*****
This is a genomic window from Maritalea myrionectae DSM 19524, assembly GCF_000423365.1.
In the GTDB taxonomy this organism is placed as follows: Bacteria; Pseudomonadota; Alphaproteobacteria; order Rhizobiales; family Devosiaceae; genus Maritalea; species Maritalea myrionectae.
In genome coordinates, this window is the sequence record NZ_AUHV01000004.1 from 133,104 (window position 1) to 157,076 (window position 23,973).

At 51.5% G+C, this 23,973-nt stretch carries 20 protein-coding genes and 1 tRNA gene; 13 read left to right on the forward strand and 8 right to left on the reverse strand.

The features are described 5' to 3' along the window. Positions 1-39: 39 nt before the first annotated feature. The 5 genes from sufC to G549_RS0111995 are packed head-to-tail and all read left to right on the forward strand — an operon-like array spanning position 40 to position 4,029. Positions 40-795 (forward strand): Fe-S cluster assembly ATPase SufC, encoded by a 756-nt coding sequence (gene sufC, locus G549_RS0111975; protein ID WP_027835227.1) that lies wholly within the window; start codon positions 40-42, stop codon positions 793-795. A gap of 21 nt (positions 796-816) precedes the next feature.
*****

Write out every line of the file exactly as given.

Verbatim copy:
This is a genomic window from Maritalea myrionectae DSM 19524, assembly GCF_000423365.1.
In the GTDB taxonomy this organism is placed as follows: Bacteria; Pseudomonadota; Alphaproteobacteria; order Rhizobiales; family Devosiaceae; genus Maritalea; species Maritalea myrionectae.
In genome coordinates, this window is the sequence record NZ_AUHV01000004.1 from 133,104 (window position 1) to 157,076 (window position 23,973).

At 51.5% G+C, this 23,973-nt stretch carries 20 protein-coding genes and 1 tRNA gene; 13 read left to right on the forward strand and 8 right to left on the reverse strand.

The features are described 5' to 3' along the window. Positions 1-39: 39 nt before the first annotated feature. The 5 genes from sufC to G549_RS0111995 are packed head-to-tail and all read left to right on the forward strand — an operon-like array spanning position 40 to position 4,029. Positions 40-795 (forward strand): Fe-S cluster assembly ATPase SufC, encoded by a 756-nt coding sequence (gene sufC, locus G549_RS0111975; protein ID WP_027835227.1) that lies wholly within the window; start codon positions 40-42, stop codon positions 793-795. A gap of 21 nt (positions 796-816) precedes the next feature.